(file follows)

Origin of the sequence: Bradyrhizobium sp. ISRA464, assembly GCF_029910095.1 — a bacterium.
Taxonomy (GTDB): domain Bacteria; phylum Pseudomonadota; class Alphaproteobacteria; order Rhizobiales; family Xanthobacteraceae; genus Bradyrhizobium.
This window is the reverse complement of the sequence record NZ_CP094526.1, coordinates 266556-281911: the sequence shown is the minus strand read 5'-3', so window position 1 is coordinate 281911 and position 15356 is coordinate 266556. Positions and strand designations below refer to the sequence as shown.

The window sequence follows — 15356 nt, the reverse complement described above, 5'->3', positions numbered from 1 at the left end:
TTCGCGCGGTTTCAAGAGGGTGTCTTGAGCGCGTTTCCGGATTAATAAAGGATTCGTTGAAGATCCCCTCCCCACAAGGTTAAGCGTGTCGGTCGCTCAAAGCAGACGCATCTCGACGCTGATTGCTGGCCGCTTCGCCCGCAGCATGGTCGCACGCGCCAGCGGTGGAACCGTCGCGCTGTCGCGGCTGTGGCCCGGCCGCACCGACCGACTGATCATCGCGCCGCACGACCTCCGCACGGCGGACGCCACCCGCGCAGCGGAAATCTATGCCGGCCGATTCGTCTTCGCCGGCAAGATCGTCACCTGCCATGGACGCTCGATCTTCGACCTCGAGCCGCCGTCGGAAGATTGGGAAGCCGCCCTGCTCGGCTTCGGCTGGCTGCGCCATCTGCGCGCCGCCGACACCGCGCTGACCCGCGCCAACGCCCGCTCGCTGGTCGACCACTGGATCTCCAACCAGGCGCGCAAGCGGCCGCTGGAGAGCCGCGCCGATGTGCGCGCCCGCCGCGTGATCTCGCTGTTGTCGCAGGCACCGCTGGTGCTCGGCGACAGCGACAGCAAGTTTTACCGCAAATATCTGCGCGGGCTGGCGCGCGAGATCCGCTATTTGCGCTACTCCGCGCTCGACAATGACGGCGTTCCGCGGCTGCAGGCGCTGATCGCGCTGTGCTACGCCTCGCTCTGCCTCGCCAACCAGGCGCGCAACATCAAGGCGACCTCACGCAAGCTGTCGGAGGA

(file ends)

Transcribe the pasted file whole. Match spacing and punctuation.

Origin of the sequence: Bradyrhizobium sp. ISRA464, assembly GCF_029910095.1 — a bacterium.
Taxonomy (GTDB): domain Bacteria; phylum Pseudomonadota; class Alphaproteobacteria; order Rhizobiales; family Xanthobacteraceae; genus Bradyrhizobium.
This window is the reverse complement of the sequence record NZ_CP094526.1, coordinates 266556-281911: the sequence shown is the minus strand read 5'-3', so window position 1 is coordinate 281911 and position 15356 is coordinate 266556. Positions and strand designations below refer to the sequence as shown.

The window sequence follows — 15356 nt, the reverse complement described above, 5'->3', positions numbered from 1 at the left end:
TTCGCGCGGTTTCAAGAGGGTGTCTTGAGCGCGTTTCCGGATTAATAAAGGATTCGTTGAAGATCCCCTCCCCACAAGGTTAAGCGTGTCGGTCGCTCAAAGCAGACGCATCTCGACGCTGATTGCTGGCCGCTTCGCCCGCAGCATGGTCGCACGCGCCAGCGGTGGAACCGTCGCGCTGTCGCGGCTGTGGCCCGGCCGCACCGACCGACTGATCATCGCGCCGCACGACCTCCGCACGGCGGACGCCACCCGCGCAGCGGAAATCTATGCCGGCCGATTCGTCTTCGCCGGCAAGATCGTCACCTGCCATGGACGCTCGATCTTCGACCTCGAGCCGCCGTCGGAAGATTGGGAAGCCGCCCTGCTCGGCTTCGGCTGGCTGCGCCATCTGCGCGCCGCCGACACCGCGCTGACCCGCGCCAACGCCCGCTCGCTGGTCGACCACTGGATCTCCAACCAGGCGCGCAAGCGGCCGCTGGAGAGCCGCGCCGATGTGCGCGCCCGCCGCGTGATCTCGCTGTTGTCGCAGGCACCGCTGGTGCTCGGCGACAGCGACAGCAAGTTTTACCGCAAATATCTGCGCGGGCTGGCGCGCGAGATCCGCTATTTGCGCTACTCCGCGCTCGACAATGACGGCGTTCCGCGGCTGCAGGCGCTGATCGCGCTGTGCTACGCCTCGCTCTGCCTCGCCAACCAGGCGCGCAACATCAAGGCGACCTCACGCAAGCTGTCGGAGGA